I had an argument, about as much of an argument you can have with a judge, many, many years ago with the late Joseph E. Erb, then president judge of York County Common Pleas Court.
I was attempting to get an affidavit filed against a local man charged with sexual child abuse.
At the time, those types of criminal cases were impounded and completely off limits to the public and the media.
My argument was that there was no real victim in this particular case. It was one of the early Pennsylvania State Police internet stings where a trooper played the role of an underage girl in a chat room.
As in similar investigations, after determining the internet user was soliciting sex with a minor, the trooper/girl made arrangements to meet him somewhere.
When the guy arrived at the designated spot, he, of course, was arrested.
The problem was no one who had authority over the documents had read the complaint. Just the charge. And they were under a strict mandate – based on the charge alone – to impound the file.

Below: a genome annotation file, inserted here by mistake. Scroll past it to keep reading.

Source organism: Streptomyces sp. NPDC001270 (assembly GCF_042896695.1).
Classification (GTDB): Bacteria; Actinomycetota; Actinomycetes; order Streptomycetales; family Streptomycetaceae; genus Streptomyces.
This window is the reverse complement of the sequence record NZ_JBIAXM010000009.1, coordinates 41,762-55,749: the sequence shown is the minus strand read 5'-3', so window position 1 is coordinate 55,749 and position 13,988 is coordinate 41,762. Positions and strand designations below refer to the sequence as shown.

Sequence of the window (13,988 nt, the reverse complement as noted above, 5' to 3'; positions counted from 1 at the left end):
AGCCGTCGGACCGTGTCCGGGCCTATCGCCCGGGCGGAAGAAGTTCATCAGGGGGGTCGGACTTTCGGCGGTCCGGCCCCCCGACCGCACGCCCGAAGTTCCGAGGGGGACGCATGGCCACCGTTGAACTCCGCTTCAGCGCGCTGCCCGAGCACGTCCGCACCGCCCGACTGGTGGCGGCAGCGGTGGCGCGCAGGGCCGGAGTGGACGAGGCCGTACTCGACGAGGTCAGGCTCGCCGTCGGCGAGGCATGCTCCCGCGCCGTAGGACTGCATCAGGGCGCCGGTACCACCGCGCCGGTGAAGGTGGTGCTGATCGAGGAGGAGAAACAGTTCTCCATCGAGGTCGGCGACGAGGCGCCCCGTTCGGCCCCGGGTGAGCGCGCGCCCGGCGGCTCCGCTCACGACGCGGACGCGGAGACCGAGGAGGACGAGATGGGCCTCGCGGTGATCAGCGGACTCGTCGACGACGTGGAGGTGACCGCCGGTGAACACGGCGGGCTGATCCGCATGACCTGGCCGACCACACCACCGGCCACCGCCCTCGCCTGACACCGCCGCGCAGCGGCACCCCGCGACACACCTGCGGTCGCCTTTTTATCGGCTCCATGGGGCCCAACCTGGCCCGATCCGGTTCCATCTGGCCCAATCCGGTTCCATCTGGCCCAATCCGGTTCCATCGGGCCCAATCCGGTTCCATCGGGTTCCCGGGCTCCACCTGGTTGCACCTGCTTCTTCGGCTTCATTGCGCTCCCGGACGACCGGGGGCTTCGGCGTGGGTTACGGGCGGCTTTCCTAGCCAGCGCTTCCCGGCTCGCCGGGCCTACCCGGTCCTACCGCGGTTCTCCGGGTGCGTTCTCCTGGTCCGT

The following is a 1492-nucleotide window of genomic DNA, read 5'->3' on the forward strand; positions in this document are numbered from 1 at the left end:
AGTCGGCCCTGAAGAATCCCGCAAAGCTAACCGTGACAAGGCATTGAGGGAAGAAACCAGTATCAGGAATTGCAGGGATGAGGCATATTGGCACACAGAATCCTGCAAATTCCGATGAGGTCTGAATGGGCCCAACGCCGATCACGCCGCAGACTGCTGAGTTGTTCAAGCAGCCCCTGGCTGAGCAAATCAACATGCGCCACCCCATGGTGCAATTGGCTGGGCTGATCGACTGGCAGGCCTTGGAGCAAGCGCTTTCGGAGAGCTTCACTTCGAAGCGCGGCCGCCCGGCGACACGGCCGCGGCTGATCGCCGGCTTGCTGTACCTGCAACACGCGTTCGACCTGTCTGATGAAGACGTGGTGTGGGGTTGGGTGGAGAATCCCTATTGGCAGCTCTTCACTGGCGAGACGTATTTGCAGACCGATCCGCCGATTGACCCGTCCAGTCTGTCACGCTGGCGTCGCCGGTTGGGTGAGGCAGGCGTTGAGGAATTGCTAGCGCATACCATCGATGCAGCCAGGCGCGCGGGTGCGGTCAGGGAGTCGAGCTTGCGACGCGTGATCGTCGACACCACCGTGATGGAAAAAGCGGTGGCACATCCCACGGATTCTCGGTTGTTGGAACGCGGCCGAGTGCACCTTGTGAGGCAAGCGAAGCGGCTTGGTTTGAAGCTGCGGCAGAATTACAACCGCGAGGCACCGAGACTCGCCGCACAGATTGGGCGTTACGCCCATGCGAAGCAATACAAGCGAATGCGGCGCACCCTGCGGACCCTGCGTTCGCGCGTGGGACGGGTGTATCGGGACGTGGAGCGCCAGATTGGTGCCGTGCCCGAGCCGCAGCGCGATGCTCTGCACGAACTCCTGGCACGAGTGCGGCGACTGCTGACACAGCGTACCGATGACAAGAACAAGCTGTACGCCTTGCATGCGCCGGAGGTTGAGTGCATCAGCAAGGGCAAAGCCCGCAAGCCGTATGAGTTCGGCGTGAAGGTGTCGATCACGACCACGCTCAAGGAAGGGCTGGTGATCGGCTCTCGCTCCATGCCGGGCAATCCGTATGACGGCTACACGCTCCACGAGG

Anyone who remembers Judge Erb knows I lost the argument.
I learned to go after the Internet sting cases before they got to the courthouse and were impounded.
The concern, of course, then and now, is the protection of the identity of the child victim.
Adult victims do not get that court protection. Their names are listed in public court documents.
Still, historically, the local media does not print, publish or broadcast a sex crime victim’s name.
At the Record, we limit identification to an age and a street or a township.
After writing a story, again some years ago, about a man convicted of raping a woman, the rape victim called me.
She told me that the street where she lived — the street I had used in an attempt to give her some identity without identifying her — was a block long and had four houses.
All I could do was apologize. And promise to try and not make a similar mistake again.
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